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Old 05-09-2021, 10:36 AM
Thumb Dog Thumb Dog is offline
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Dornier DO-X

Hi All,

Ever since I was a kid, I’ve marveled at the German Dornier DO-X. My childhood’s airplane books always seemed to include a photograph or two of this stupendous, strange, silver machine. Even to my young eye, I could tell that this exotic contraption had the power to command sea and air, as it so convincingly fused both ship and airplane. With its twelve Curtiss Conqueror engines driving that forest of wooden propellers atop its wing, I was confident that the DO-X was capable of flying to any destination in the world. It remains a record setting aircraft that claims many firsts in aviation in regard to its size, payload and construction. The DO-X first flew in 1929 and was recognized as an extraordinary technological achievement in its time. It’s one of the great planes from the early years of powered flight and has a remarkable story to tell.

Paper models of the DO-X appeared soon after the flying boat took to the air, and they are still being published today. A somewhat inaccurate 1/100 version had until recently been in the catalog of JF Schreiber. Happily, this model has lately been updated so we can now build a more faithful Schreiber DO-X. Also, Wilhelmshavener Modellbaubogen sells a version of the colossal flying boat, but you’ll need plenty of room to display it, as their gigantic 1/50 scale model has a wingspan of 3’ 2 ¼” or 96cm. An 18 page copy of this behemoth can be had for €65.90.

The vintage German model seen in the photographs below is a bit more humble in its ambitions. From the collection of fellow member Tom Greensfelder, this DO-X prints out nicely on just eight, 8 ½” X 11” sheets. When the somewhat toyish model is scaled against its 16 inch wingspan, it comes close to 1/120. Thought to have been published in the early 1930s, it joined a collection of similar paper models issued by a number of German publishers. The DO-X was well known and widely admired by a German people yearning for something to cheer about in those difficult post-war years.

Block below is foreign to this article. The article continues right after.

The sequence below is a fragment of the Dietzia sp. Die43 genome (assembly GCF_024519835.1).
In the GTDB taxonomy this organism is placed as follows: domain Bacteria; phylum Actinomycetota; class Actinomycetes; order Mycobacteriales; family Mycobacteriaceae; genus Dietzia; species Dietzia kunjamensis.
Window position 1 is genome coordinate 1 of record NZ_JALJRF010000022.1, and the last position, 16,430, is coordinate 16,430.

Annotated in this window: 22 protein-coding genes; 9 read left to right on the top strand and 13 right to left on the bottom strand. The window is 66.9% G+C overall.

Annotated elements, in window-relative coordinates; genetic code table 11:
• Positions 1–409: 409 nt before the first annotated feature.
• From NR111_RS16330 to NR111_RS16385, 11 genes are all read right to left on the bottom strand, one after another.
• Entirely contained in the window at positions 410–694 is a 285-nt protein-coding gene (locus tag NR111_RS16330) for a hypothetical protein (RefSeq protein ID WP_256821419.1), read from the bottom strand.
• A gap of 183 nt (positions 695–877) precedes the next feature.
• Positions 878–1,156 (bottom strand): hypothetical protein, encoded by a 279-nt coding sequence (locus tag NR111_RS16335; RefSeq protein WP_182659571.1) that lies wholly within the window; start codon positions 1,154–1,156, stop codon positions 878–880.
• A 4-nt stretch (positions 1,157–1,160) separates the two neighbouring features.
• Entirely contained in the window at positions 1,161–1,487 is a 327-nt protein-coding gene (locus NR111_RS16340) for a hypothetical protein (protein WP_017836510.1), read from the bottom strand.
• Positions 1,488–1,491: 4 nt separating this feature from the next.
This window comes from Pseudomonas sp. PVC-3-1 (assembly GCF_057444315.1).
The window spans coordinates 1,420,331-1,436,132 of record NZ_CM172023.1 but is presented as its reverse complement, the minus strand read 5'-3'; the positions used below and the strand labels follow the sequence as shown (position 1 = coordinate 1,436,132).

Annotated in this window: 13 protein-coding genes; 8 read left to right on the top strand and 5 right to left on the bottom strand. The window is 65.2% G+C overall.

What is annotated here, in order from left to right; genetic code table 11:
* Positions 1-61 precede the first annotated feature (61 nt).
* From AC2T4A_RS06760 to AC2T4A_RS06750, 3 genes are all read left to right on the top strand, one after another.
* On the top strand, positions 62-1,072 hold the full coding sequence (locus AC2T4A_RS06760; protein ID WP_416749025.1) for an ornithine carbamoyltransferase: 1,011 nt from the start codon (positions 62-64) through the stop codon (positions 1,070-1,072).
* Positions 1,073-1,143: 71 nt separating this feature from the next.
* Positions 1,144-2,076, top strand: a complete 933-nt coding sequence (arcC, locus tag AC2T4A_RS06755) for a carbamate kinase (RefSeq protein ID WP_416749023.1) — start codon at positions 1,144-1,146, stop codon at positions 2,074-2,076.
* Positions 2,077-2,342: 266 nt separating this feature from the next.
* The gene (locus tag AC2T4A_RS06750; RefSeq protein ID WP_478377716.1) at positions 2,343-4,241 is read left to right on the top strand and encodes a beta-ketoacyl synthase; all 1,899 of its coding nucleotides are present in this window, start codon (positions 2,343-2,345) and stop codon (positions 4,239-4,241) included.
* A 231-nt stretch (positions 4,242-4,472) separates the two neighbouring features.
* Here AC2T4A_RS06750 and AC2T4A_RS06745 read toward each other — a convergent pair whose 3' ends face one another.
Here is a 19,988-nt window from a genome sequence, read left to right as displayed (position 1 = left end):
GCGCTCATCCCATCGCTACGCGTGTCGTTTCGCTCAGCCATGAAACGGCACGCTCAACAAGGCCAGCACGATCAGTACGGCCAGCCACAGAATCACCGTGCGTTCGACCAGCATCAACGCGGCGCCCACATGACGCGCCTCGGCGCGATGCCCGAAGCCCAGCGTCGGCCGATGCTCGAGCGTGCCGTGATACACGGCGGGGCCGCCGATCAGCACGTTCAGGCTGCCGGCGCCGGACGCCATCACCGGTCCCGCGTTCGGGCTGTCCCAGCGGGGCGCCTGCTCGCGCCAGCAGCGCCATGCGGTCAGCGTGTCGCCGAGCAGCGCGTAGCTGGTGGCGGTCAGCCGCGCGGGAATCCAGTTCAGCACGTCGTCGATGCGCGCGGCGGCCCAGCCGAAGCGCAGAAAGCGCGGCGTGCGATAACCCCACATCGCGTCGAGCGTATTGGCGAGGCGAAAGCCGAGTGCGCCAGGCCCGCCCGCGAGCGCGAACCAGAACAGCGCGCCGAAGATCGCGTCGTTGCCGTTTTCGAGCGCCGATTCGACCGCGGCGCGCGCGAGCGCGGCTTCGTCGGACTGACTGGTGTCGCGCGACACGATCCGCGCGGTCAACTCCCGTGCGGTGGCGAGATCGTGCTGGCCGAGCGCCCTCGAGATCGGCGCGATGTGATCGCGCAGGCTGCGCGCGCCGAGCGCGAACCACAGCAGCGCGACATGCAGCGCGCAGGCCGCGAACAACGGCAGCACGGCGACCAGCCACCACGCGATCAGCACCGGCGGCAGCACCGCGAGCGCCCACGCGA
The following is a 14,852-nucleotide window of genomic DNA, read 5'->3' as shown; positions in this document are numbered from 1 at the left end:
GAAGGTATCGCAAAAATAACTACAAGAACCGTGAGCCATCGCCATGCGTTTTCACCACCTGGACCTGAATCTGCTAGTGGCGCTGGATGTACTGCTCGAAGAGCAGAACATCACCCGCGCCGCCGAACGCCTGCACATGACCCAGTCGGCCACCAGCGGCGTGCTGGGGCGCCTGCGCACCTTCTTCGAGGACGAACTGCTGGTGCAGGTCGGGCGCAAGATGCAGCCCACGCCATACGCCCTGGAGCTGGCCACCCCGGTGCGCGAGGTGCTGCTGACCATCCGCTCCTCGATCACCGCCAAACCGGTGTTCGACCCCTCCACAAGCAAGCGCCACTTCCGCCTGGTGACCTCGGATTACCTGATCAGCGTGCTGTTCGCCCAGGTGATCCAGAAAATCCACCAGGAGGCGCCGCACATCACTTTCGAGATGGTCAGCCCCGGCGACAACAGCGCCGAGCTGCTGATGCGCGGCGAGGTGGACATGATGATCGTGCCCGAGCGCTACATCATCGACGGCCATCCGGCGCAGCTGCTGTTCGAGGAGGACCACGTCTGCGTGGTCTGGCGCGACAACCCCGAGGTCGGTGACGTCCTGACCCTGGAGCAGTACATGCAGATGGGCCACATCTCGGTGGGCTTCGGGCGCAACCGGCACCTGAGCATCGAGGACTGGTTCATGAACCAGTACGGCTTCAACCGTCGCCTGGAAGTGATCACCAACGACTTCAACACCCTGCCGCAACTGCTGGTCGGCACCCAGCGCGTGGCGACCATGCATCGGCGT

The build was a bit tricky. My first fuselage developed a shocking twist, so the second effort was more carefully measured to ensure the seams were all of the correct length and angle. The empennage went together easily enough but the kit’s wing needed attention. A photo below shows the designer’s solution to the wing tips and I was not amused. After moving a few things around in the computer, I built a laminated wing made up of two mirrored halves, each composed of three layers of 110 lb. cardstock. The stiff wing is additionally supported by the stout struts that connect to the port and starboard sponsons.

I wanted the twelve propellers to spin in the slightest breeze, so I carefully measured and finished 1/16” brass tubes and inserted them into the six completed nacelles. Then, .032” polished brass wires were run through the tubes and glued into the hubs of the twelve paper propellers. Below is a photo of my operating test nacelle. Even though I couldn’t get the rear propellers to contra-rotate, I was happy with the results as my hubris set me up for the nemesis to come.

The first nacelle was easily attached to the wing and things were spinning along nicely. It was when I was fixing the second nacelle in place that I realized the kit’s designer did not leave enough room between nacelles for the propellers to spin without banging into each other. I couldn’t change the wing as it had been glued in place, I couldn’t ignore the nacelle’s position marks on the wing and shortening the props would have made them look ridiculous. Even though they now act more like gears than proper props, I’ll live with the propellers as you see them in the photographs. Lastly, a stand was constructed from black mat board to elevate the completed model.

The image of the Dornier DO-X has been inspiring toy makers, artists and model makers for over 90 years and will continue to do so for generations to come. For those interested in reading more history concerning Claudius Dornier and his fabulous flying boats, the following site is recommended. It also offers remarkable, large format photographs of the DO-X and its construction. Just click on any picture to reveal the photo lineup.

Exo Cruiser: The Dornier Do. X

Score and fold,

Thumb Dog
Attached Thumbnails
Dornier DO-X-img_0455-2-.jpg   Dornier DO-X-img_0411-2-.jpg   Dornier DO-X-img_0408-2-.jpg   Dornier DO-X-img_0405-2-.jpg   Dornier DO-X-img_0434-2-.jpg  

Dornier DO-X-img_0436-2-.jpg   Dornier DO-X-img_0444-2-.jpg   Dornier DO-X-img_0456-2-.jpg   Dornier DO-X-img_0461-2-.jpg   Dornier DO-X-img_0407-2-.jpg  

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  #2  
Old 05-09-2021, 03:53 PM
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rockpaperscissor rockpaperscissor is offline